Husband of Sept. 11 victim says Bin Laden got off easy
By James Fuller
It’s been nine years since Marc Wieman watched the South Tower of the World Trade Center collapse from the Brooklyn Bridge and know that his wife, Arlington Heights native Mary Lenz Wieman, was dead.
Sunday night Wieman watched President Barack Obama inform the world the man most responsible for ending his 20-year marriage was also dead. Then he turned off the television and went to sleep. Unlike the thousands of his fellow New Yorkers gathering in jubilation over the news at ground zero, there was no celebration for Wieman.
“It didn’t end anything,” Wieman said. “It’s not like the war on terrorism is over.”
Neither is the life Wieman adjusted to in the wake of his wife’s death. On Sept. 11, 2001, Wieman became a single parent to three children, the oldest of whom was only 13. Wieman remarried about 18 months ago.
Every time he’s with his children, every year the anniversary of his first marriage comes around, every time he’s downtown and sees the empty sky where the World Trade Center used to stand it’s a flash of Sept. 11, 2001 all over again.
“I don’t dwell on it day to day,” he said. “You learn to live with the grief, not in the grief.”
The emotions are the scar of a wound that’s still apt to bleed if picked at. One of the reasons Wieman didn’t celebrate the news of bin Laden’s death is because he believes the terrorism icon got off easy.
“He’s a martyr now,” Wieman said. “I wish they would’ve caught him alive and waterboarded him a little. Maybe one day of that for each person he killed in 9-11. And I definitely want to see photos of the body. I understand trying to be kind to the Muslims and honor Islamic tradition. But hanging him from a flagpole down at ground zero would’ve been OK with me.”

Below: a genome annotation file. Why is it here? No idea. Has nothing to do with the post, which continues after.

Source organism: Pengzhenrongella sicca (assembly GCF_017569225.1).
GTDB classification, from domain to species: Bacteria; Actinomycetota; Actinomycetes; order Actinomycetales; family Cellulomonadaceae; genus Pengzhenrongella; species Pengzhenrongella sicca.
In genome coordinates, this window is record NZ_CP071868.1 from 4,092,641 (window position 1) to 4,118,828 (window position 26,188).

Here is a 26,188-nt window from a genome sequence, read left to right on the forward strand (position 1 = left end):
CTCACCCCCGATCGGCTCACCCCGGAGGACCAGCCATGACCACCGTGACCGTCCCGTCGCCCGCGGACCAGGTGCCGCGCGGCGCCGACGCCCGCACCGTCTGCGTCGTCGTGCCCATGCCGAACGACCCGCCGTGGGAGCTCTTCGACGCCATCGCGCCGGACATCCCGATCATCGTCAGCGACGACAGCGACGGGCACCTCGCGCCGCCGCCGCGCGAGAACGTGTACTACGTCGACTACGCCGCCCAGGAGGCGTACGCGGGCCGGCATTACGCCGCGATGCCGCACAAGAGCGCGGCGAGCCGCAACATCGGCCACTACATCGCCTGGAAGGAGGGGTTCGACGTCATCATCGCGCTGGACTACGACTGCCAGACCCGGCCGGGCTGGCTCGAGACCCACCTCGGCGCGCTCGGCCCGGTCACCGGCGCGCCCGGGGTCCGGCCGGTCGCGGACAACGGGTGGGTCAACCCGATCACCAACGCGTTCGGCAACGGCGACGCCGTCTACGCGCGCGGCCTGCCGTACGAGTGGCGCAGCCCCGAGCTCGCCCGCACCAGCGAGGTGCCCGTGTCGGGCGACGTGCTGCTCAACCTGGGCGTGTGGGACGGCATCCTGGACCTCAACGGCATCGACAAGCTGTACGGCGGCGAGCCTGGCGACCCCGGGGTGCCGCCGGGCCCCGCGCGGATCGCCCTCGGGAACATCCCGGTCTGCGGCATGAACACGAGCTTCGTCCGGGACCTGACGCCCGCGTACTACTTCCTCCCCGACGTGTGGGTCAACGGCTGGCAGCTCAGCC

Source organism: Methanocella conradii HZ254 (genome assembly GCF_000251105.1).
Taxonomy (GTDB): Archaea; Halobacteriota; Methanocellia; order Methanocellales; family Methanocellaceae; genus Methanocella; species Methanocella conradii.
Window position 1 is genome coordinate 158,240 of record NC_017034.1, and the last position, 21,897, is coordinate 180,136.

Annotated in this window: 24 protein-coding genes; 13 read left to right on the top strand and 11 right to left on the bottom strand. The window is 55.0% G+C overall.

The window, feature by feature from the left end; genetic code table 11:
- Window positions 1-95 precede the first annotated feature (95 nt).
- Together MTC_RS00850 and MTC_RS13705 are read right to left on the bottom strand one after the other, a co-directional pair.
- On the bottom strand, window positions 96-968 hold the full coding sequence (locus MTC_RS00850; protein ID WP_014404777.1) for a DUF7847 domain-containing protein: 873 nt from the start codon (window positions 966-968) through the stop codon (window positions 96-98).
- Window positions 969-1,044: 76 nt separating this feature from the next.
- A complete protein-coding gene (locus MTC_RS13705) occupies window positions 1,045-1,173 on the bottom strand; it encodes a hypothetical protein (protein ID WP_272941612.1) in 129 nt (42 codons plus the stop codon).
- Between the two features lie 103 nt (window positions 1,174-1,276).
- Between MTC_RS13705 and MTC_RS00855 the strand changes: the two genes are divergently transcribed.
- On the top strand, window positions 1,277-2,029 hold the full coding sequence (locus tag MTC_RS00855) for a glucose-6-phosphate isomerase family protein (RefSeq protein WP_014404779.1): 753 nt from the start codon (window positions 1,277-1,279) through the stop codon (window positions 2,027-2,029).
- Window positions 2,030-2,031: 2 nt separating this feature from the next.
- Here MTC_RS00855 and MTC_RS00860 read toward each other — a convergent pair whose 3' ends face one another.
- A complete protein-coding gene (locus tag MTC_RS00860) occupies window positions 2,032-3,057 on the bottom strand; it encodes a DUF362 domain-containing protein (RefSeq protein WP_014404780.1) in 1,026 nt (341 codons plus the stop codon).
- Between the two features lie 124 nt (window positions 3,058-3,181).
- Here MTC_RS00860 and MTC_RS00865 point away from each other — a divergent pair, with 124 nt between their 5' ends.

Wieman spent the past nine years concentrating on being a good dad instead of that grief and anger.
“I believe I did that,” Wieman said. “They’re normal kids. Unfortunately for me, they are also normal teenagers. The hardest part has been dealing with that on my own. But they experienced all the things kids should experience. I did not hear the phrase, ‘We wouldn’t have done that if mom was here.’ I really strive not to hear that.”
The children of Mary Lenz Wieman and Marc Wieman are grown up or close to it. Chris Wieman is 22 and employed part-time. Alison is 18 and headed to Villanova. Mary Julia will have her sweet 16 birthday party in two weeks.
In 2002, with Osama bin Laden still at-large, Wieman said his mission was to make the rest of his children’s lives as normal as possible. The morning he awoke from the news of bin Laden’s death gave him occasion to stop and think about that.
“Mission accomplished,” Wieman said.